ChewsWise Blog

ChewsWise Blog

USDA's Know Your Farmer, Know Your Food: I Ate the White House Salad Then Followed the Money

Kathleen Merrigan, Sam Kass

USDA Deputy Secretary Kathleen Merrigan and White House Chef Sam Kass

I had the pleasure of dining on a lunch prepared by the White House Chef Sam Kass and so did tens of other USDA employees for whom he was making a salad with grilled chicken, apparently a favorite of the Obama family.

USDA Deputy Secretary Kathleen Merrigan donned a hair net and sanitary gloves to help him while talking with the employees in line. This was an effort - okay, photo op - to play up the local and regional initiatives that the USDA is launching this week in a program called Know Your Farmer, Know Your Food, led by Merrigan.

While the salad was a pleasant change from the usual fare at the USDA cafeteria, what seems far more significant is the program itself.

USDA labeling

Nutrition and source labeling at USDA cafeteria as part of Know Your Farmer, Know Your Food

Although the press release mentioned $65 million in grants for the initiative this week, the figure obscures a key memo that Merrigan wrote on August 26 in which it's clear that many more millions -- in fact, hundreds of millions potentially -- could be available for local food systems. (HT to ObamaFoodorama).

But here's the key: non-profits, rural businesses, organic dairy associations (I'm thinking of one in particular), farmers, processors, need to apply for this money. It's there. They just don't know it.

One USDA staffer who has sat in on the biweekly meetings with Merrigan said it wasn't understood in-house that budgeted money could be targeted to build out local and regional food systems, "because no one had ever really thought about it before. We used the money for things like rural fire stations and hospitals or community centers, all really good things that are needed but don't do a lot to build up local food systems." 

Merrigan was a bit more blunt when I button-holed her.  "I understood that some of this money had been used to build fast food restaurants," she said. I got the distinct feeling such projects wouldn't be a rural priority for USDA any more.

So how much money is available?

According to the Merrigan memo (download PDF), one program alone, the Community Facilities Program, had more than $930 million in loan funds and $31 million in grants still available. (The memo lists relevant web sites to apply for the programs).

This money is targeted for community projects run by non-profits, local governments or Indian tribes, and it could, for example, pay for a kitchen for cooking classes, where farmers could drop off food. It might also fund farmers markets or community food banks. Last year, these loans averaged $665,229 each -- pretty good stimulus for a farmers' market.

Second, there's a business and loan guarantee program, which basically removes the risk from a private lender in making a loan in these tight-fisted times.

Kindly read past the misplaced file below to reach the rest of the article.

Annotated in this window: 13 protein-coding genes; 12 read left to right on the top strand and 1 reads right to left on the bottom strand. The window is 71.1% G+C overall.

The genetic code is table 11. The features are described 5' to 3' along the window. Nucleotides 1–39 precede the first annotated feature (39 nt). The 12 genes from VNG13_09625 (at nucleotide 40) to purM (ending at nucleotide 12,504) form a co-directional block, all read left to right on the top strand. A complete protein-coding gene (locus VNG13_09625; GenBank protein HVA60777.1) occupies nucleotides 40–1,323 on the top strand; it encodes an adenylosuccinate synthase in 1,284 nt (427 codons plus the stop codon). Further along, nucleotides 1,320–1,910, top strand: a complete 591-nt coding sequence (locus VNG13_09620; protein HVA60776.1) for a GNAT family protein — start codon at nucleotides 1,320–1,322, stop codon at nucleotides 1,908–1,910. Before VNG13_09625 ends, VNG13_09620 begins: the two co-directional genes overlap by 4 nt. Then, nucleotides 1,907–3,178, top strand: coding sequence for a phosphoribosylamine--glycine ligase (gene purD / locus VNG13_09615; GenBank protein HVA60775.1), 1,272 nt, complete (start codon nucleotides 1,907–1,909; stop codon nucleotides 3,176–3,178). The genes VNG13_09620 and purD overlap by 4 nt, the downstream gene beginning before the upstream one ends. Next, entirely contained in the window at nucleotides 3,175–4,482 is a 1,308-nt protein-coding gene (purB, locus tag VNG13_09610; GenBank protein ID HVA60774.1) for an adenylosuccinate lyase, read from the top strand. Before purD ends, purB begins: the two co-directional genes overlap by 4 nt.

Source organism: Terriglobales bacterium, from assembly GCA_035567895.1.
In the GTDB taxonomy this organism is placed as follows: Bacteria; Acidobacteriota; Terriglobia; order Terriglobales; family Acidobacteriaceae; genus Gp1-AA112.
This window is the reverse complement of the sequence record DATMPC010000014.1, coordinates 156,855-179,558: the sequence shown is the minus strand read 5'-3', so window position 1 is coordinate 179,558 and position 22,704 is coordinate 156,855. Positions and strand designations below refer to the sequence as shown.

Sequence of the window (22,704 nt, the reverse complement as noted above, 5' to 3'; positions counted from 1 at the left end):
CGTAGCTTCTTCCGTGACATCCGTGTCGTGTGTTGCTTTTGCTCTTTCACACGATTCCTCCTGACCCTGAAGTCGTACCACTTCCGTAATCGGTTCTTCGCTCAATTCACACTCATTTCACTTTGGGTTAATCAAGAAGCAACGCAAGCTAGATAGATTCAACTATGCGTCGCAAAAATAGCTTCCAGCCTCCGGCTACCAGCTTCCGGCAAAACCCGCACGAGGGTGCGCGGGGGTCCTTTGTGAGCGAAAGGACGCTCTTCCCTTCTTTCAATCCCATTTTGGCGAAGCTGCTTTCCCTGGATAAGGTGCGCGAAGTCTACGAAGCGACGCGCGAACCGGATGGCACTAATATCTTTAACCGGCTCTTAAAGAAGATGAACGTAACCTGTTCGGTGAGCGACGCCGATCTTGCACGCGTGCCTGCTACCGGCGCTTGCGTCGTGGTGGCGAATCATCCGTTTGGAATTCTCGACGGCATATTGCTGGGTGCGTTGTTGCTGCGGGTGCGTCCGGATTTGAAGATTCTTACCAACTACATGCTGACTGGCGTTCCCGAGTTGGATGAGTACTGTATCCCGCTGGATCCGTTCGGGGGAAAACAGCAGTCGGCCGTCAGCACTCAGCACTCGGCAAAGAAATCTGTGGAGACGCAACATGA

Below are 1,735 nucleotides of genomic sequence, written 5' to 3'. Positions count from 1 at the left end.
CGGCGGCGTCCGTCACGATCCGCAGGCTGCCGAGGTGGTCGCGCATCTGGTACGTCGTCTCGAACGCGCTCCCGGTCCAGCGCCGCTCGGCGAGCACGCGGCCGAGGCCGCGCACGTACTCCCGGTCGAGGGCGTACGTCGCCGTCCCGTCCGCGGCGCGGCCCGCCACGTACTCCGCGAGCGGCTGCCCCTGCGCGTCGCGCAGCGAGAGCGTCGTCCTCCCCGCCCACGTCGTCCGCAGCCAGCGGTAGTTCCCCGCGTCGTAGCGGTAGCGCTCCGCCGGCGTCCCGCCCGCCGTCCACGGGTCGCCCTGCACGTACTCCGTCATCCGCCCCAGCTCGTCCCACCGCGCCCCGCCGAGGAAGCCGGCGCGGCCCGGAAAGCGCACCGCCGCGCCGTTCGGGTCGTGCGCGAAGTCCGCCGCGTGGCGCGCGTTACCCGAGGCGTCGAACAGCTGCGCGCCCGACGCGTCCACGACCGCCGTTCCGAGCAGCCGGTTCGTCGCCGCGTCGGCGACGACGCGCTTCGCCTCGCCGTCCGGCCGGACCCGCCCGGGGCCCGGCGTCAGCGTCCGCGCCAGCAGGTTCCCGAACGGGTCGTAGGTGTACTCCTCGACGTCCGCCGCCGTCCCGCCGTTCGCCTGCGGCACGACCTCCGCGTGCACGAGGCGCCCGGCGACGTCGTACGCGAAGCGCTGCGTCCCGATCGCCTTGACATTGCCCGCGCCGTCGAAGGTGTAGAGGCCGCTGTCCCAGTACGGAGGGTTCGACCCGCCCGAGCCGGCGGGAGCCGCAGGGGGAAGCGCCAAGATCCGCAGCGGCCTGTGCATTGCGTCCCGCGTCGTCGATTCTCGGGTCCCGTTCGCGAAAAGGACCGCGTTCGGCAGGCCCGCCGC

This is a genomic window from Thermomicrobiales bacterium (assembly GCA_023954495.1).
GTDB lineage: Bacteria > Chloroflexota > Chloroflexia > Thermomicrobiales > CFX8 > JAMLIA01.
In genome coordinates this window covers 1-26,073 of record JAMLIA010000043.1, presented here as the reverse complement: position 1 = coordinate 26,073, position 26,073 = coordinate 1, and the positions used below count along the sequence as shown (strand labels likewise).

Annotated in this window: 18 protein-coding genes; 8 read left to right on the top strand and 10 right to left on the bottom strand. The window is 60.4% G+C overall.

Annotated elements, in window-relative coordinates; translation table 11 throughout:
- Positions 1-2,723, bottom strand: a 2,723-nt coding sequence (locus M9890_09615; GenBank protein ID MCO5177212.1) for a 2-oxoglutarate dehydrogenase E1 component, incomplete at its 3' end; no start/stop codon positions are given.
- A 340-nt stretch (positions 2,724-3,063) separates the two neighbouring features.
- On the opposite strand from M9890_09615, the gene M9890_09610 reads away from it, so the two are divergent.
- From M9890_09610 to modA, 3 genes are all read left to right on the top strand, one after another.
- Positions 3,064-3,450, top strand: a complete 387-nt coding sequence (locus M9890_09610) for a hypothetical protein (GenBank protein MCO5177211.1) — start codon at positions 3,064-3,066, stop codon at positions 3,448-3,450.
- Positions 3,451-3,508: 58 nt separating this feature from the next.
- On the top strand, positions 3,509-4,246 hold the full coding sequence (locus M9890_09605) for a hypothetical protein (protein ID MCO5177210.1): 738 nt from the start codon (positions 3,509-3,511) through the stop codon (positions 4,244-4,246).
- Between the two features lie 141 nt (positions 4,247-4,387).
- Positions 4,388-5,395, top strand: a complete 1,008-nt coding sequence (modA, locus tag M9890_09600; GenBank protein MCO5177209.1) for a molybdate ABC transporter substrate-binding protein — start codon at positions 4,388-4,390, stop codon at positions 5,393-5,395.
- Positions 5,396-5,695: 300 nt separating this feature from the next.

Through fiscal 2012, the USDA will set aside 5% of these loans for local and regional initiatives, such as setting up distribution facilities, or marketing local food. Five percent doesn't sound like a lot except when you consider it will amount to $100 million next year. I know a few regional food distribution co-ops that could use that money. They fall under the program as long as they transport their products no more than 400 miles. Bingo! The ones I'm thinking of probably qualify.

Finally, there's the Value-Added Producer Grant Program, which provides funding to agricultural producers who "add value" to products by processing or marketing them. Like selling to schools that want local food, or helping direct-market grass-fed beef to restaurants. It's aimed at farmers, ranchers, co-ops and other business ventures. Up to $100,000 is available for planning activities and up to $300,000 for working capital grants.

So don't let the programs specifically announced this week obscure the bigger picture. The USDA seems like it's making a multi-year effort to channel program money to local and regional food systems, but remember: it won't be spent if people don't ask for it.

Sign on USDA Soda

All in all, I'd say Merrigan & Kass's USDA lunch was a success. I only heard a few quibbles about the price -- about 3 bucks more than the standard salad with chicken. As if to make the point, a guy in the check out line in front of me bought a burger and chips and soda for $6.13 (so much for the sign at left). My grilled chicken salad and water cost $11.99. 

While the new vision seems on the mark, obviously there's much more policy work to be done to correct this dispiriting burger/salad disparity.

- Samuel Fromartz

USDA Launches Local Foods Blitz, Bans Fried Foods and Donuts in Cafeteria for a Day

I don't usually get calls from the USDA, let alone the deputy secretary, but there Kathleen Merrigan was on the phone from her car and it wasn't a prank. 

She wanted to talk about the Know Your Farmer, Know Your Food campaign that the USDA launched this week, which centers on building buzz around local and regional food systems and "spurring economic opportunity." Merrigan is chairing the initiative, which comes not a moment too soon.